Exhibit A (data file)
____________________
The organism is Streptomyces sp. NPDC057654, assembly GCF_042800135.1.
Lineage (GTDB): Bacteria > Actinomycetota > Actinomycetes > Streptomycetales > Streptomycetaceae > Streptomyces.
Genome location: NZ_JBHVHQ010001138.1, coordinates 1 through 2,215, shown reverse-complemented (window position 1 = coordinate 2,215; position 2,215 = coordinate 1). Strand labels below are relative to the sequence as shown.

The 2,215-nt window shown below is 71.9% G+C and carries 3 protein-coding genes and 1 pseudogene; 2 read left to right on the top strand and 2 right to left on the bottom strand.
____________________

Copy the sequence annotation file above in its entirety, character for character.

The organism is Streptomyces sp. NPDC057654, assembly GCF_042800135.1.
Lineage (GTDB): Bacteria > Actinomycetota > Actinomycetes > Streptomycetales > Streptomycetaceae > Streptomyces.
Genome location: NZ_JBHVHQ010001138.1, coordinates 1 through 2,215, shown reverse-complemented (window position 1 = coordinate 2,215; position 2,215 = coordinate 1). Strand labels below are relative to the sequence as shown.

The 2,215-nt window shown below is 71.9% G+C and carries 3 protein-coding genes and 1 pseudogene; 2 read left to right on the top strand and 2 right to left on the bottom strand.